With respect to sensory disorders (seeing, hearing or speech), approximately 1,265,000 adults (5.0%) reported that they had a hearing disability. Close to 815,000 (3.2%) adults had seeing disabilities and about 480,000 (1.9%) stated that they had a speech disability. The rates of sensory disability are similar for men and women until the age of 65 and over. Women aged 65 and over (10.1%) are more likely than men (7.8%) to have a seeing disability.
Chart 12 Prevalence of disabilities in adults 15 years of age or older, by type of disability and sex, Canada, 2006
As noted earlier, the 2006 PALS attempted to distinguish and recognize less visible types of disabilities such as those associated with psychological problems, memory, learning difficulties, and developmental disabilities. These types of disabilities are subject to special challenges in data collection as the measurement of these types of disabilities is based on the subjective perception of the respondent. This being said, in 2006, about half of a million adults 15 years of age or older reported disabilities of an emotional, psychological, or psychiatric nature (2.3%), memory problems or periods of confusion (2.0%), and learning disabilities (2.5%).
As indicated by overall disability rates, most types of disabilities increase with age. In 2006, this proved to be true for disabilities associated with mobility, agility, hearing, seeing and pain. Thus, while disabilities related to mobility are present in less than 2% of Canadians between the ages of 15 and 24, they affect about 44% of people aged 75 and over (see Chart 13). Despite being much less pronounced, the increase in prevalence according to age is also present in memory and speech disorders. In both cases, the percentage of Canadians reporting these limitations rise from about 1% of adults between the ages of 15 and 24 to around 5% in those aged 75 and over.
Chart 13 Prevalence of disability in adults 15 years of age or older, by type of disability and age, Canada, 2006
However, this pattern is not seen for all types of disabilities (see Chart 14). For example, disabilities associated with emotional, psychological, or psychiatric problems peak at 3.3% for adults aged 45 to 64 and then decrease in proportion to 2.1% for adults aged 75 and over. Learning disabilities do not fluctuate significantly by age, nor do developmental disabilities. In fact, developmental disabilities show a decrease with age. This may be because PALS does not include Canadians living in institutions. As a result of the de-institutionalization that has occurred in Canada in the last thirty years, it is possible that more young people with developmental disabilities live at home and are therefore captured in the survey.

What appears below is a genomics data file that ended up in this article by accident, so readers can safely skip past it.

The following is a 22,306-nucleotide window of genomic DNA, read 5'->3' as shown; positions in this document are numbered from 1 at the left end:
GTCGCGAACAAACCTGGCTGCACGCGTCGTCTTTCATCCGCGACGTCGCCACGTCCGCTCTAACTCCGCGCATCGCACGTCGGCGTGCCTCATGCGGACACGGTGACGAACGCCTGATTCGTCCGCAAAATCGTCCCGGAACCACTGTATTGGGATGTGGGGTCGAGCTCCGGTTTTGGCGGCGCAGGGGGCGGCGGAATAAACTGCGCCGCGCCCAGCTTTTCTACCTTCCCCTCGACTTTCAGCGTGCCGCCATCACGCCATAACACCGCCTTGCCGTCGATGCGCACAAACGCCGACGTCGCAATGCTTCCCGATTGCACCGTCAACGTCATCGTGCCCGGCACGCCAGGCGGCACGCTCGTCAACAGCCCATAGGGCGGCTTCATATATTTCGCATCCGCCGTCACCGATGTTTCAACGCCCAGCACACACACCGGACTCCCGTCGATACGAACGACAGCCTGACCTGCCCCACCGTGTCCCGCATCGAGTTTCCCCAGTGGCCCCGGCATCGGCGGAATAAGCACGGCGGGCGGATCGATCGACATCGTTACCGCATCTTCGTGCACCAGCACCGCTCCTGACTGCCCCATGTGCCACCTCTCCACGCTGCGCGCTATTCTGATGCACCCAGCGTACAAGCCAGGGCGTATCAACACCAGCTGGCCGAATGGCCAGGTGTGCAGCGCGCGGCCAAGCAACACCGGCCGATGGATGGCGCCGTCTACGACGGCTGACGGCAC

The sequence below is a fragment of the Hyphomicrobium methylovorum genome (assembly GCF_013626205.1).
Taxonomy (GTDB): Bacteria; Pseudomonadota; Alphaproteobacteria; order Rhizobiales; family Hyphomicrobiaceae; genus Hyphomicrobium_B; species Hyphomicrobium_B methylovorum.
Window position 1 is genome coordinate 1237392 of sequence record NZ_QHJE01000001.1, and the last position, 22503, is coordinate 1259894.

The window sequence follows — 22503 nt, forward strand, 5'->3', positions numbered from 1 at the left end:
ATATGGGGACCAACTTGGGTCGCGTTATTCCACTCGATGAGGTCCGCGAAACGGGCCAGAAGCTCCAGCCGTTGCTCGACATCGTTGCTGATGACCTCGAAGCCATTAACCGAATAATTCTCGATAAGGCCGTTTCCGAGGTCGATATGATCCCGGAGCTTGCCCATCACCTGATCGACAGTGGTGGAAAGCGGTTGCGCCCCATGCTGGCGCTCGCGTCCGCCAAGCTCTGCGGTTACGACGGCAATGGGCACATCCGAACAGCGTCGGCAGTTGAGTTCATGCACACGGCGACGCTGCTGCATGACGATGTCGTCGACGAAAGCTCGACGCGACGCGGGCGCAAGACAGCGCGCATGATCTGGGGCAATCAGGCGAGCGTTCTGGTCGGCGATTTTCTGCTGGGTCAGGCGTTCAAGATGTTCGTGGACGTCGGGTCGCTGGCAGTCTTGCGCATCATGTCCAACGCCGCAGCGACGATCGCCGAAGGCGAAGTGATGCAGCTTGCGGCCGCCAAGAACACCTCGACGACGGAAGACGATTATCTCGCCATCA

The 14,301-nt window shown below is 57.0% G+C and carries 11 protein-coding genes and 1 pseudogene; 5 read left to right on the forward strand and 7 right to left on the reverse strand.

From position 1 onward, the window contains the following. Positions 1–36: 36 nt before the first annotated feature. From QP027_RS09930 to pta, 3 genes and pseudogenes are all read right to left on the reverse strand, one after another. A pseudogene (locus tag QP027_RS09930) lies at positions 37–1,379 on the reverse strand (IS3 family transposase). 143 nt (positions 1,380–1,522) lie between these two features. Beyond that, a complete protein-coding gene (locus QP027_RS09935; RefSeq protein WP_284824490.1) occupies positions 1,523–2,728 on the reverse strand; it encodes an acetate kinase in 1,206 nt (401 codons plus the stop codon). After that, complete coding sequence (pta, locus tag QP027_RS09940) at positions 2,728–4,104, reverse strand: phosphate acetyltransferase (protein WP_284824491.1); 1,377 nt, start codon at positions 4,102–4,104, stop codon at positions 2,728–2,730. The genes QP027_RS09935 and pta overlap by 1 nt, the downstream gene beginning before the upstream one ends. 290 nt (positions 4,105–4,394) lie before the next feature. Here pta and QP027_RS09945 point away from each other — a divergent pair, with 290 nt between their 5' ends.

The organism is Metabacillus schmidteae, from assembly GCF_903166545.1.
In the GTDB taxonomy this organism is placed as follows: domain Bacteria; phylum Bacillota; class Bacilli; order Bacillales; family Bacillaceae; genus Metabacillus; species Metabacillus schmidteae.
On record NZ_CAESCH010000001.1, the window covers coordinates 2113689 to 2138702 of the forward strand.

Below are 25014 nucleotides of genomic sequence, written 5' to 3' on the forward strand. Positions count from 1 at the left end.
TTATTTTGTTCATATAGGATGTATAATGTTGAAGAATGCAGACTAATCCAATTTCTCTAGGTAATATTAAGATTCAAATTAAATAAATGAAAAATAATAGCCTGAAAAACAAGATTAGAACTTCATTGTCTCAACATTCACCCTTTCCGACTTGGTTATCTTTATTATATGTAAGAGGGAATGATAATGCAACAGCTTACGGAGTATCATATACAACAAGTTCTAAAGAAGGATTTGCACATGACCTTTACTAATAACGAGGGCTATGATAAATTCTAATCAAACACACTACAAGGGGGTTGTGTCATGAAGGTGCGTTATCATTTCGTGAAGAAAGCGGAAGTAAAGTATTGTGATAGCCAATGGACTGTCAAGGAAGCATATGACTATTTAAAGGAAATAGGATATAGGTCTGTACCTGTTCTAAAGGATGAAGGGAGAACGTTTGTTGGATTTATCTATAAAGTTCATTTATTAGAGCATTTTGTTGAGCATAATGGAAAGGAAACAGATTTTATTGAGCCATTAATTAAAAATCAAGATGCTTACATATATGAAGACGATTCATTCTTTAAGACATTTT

Chart 14 Prevalence of disabilities in adults 15 years of age or older by type of disability and age, Canada, 2006
The disability rate for adults rose from 14.6% in 2001 to 16.5% in 2006. As shown in Chart 15, the rates for the majority of disability types increased. The exceptions were psychological and developmental disabilities, and disabilities related to memory. The increase was especially important for learning disabilities. As shown above in Chart 14, learning disabilities are not more common in people as they age. Thus, population aging has no effect on the number of learning disabilities, unlike such disabilities as mobility, agility and pain that become much more common in an older population.
Chart 15 Disability rate by type of disability for adults 15 years of age or older, Canada 2001 and 2006
As discussed earlier for mobility, agility and pain, disability in Canada is often multi-faceted. Table 10 shows the numbers of Canadian adults who report more than one disability. In fact, 81.7% of adults living with disabilities have several, as opposed to only 18.4% who report having just one disability.
Table 10 Number of disabilities reported in adults 15 years of age or older with disabilities, Canada, 2006
The severity of a disability can have profound effects on the types of limitations experienced by a person with a disability. The 2006 PALS separates the 4.2 million adults with disabilities into four levels of severity: mild, moderate, severe and very severe.
The level of severity depends on the frequency and intensity of the limitations associated with the disability. Thus, the severity of a disability can be driven by two factors, the cumulative effect of multiple disabilities or the overall effect of one significant disability. For example, a person who has no difficulty walking and climbing stairs but cannot stand in line for more than twenty minutes would have a mild mobility-related disability. A person who can only move around in a wheelchair would have their mobility more severely limited, and one who is bedridden for a long term period would have a very severe mobility-related disability. The levels of severity for individual disabilities are combined to provide a measure of the overall level of severity.